30 Days of Truth: ForgivenessPosted: August 11, 2014
If there is anyone that I need to forgive, it would be my parents–both of them.
I would need to forgive them for subjecting me to their violent fights when I was a mere child.
I would need to forgive them for their harsh words, and their inability to just let me be me.
I would need to forgive them for their chronic lateness–I was always the last kid picked up from the birthday party. The neglected child sitting in front of the school after the teachers and janitorial staff had gone home and still there was no one there to collect me. One my first visit home from college–when they hadn’t seen me for months–I waited an hour and a half at the airport for them to arrive to get me. I was never a priority. They simply could not arrange their activities to make sure they were there when they said they would be–and it hurt. To this day, if someone is late, I begin to have a panic attack.
I would need to forgive them for beating me–because these weren’t spankings, thoughtfully doled out for childhood crimes. These were the flailing of limbs, the losing of tempers, and they occurred not for anything I did, but for who I was. “Whore!”–whack. “Bisexual!”–slap. “Rebellious!”–thump.
I would need to forgive them for reading my journals–for the fact that in high school, during the years when I most needed to be able to write and get my thoughts out on paper, I could not bring myself to write at all, because I knew from previous experience that my privacy would not be respected.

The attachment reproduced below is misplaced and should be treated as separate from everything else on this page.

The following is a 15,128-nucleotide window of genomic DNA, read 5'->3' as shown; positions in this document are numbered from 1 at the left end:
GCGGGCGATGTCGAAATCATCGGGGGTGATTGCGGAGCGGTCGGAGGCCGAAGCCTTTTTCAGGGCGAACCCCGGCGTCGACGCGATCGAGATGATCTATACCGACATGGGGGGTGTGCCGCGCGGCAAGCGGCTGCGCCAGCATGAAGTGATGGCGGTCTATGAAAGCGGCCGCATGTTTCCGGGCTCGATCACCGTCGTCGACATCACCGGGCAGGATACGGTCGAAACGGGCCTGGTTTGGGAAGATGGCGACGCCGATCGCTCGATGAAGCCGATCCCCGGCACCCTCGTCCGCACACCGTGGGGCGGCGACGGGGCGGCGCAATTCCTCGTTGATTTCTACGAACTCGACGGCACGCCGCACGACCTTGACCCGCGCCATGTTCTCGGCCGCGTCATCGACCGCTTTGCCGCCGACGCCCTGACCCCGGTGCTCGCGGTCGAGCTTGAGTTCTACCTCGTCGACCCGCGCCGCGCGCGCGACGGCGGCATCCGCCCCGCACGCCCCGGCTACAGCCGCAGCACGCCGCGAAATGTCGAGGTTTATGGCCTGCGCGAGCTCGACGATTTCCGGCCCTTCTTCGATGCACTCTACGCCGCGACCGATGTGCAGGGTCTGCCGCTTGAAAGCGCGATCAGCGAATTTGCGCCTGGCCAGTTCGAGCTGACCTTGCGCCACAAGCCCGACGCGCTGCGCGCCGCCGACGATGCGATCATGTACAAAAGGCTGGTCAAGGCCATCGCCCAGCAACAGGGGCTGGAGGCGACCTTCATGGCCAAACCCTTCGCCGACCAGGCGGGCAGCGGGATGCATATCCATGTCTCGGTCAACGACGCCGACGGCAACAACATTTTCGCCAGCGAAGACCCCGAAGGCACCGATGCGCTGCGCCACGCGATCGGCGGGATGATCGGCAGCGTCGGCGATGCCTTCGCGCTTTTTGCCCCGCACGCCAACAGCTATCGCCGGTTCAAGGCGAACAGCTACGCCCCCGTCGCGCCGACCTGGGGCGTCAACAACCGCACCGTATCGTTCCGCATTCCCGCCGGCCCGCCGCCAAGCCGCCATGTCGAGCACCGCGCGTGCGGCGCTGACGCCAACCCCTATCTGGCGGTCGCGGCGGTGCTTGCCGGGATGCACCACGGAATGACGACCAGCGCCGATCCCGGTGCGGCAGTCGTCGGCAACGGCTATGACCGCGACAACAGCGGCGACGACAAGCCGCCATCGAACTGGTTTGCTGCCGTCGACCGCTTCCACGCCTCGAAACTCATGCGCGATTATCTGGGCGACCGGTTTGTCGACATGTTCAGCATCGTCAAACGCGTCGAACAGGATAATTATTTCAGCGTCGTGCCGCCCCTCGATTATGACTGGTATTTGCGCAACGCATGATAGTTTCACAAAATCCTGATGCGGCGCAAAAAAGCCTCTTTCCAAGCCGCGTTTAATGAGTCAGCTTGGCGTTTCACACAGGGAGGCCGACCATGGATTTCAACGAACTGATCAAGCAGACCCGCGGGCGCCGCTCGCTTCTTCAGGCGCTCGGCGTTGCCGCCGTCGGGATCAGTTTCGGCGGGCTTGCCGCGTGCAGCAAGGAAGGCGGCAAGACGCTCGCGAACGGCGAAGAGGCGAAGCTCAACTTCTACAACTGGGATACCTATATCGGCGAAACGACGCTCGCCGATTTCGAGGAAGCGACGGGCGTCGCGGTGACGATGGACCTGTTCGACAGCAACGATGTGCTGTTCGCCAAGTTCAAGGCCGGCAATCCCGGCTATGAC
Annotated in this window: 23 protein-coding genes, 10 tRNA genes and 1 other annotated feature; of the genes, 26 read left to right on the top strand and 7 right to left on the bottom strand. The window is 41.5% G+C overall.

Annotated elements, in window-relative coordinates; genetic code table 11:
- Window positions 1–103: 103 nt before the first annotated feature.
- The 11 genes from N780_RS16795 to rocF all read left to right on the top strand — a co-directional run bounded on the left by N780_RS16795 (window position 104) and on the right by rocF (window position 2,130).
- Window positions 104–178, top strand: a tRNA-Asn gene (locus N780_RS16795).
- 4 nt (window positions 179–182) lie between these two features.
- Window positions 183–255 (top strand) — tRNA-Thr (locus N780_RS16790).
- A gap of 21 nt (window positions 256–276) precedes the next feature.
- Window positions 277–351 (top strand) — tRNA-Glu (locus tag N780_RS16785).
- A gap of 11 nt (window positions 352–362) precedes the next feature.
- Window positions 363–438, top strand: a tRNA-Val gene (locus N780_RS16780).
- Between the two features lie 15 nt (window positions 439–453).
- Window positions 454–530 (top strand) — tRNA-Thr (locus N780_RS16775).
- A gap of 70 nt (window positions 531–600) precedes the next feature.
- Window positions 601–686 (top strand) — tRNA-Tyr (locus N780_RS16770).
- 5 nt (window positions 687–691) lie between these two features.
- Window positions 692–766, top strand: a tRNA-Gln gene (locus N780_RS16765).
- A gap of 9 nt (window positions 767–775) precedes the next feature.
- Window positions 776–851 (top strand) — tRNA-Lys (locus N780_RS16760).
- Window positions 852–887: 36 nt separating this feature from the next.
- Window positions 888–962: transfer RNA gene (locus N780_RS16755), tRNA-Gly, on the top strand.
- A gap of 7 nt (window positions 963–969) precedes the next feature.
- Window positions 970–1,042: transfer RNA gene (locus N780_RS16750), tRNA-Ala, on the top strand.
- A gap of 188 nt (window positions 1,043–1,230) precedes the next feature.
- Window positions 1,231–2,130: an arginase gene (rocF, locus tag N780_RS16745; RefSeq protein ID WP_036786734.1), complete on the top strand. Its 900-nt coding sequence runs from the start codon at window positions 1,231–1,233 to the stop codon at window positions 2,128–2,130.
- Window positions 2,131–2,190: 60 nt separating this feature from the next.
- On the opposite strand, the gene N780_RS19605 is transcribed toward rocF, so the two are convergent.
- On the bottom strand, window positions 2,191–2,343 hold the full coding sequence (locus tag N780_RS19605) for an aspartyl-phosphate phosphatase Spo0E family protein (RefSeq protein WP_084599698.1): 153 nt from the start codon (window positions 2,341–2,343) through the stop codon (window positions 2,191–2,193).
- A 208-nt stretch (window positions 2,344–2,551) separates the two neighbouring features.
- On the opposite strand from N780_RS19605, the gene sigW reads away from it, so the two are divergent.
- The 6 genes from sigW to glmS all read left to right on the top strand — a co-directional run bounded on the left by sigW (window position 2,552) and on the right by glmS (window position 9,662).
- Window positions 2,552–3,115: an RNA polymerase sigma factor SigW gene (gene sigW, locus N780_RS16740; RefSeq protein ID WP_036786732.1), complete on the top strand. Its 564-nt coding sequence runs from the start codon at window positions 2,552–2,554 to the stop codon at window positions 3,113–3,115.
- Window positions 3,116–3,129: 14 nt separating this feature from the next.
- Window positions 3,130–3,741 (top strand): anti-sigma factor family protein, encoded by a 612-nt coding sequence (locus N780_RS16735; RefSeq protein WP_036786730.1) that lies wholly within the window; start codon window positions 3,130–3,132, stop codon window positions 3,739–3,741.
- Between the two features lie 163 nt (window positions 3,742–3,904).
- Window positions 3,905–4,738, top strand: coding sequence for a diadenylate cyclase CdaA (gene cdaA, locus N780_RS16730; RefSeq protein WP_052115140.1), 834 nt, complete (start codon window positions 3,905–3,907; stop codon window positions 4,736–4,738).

I would need to forgive them for their lies, false promises, and failure to ever follow through. For their using of The Bible to justify all the horrible things they did to me. For their inability to ever see my side–their insistence that they are good parents and I am a bad daughter.
I would need to forgive my father for the reckless way he drove when a disagreement occurred in the car, and his verbal threats to kill us all. For screaming at me and attempting to break down my door when I asked him for privacy to breastfeed my son the day after he was born. I would need to forgive my mother for staying with him all this time, when, even as a child, I begged her to take my sister and I, and leave.
But I do not. I do not forgive them. I place my weekly phone call and shut down any conversations that veer towards the religious or the personal, and I gratefully hide out on the other side of the country–free.
I do not dwell on my anger towards them, but I cannot say that I am past it all.
I sincerely wish them the best, because I do not want anyone to suffer, not matter how much suffering they may have caused me.
But I do not forget. I do not forgive. I am not over it, and there is a chance I may never be.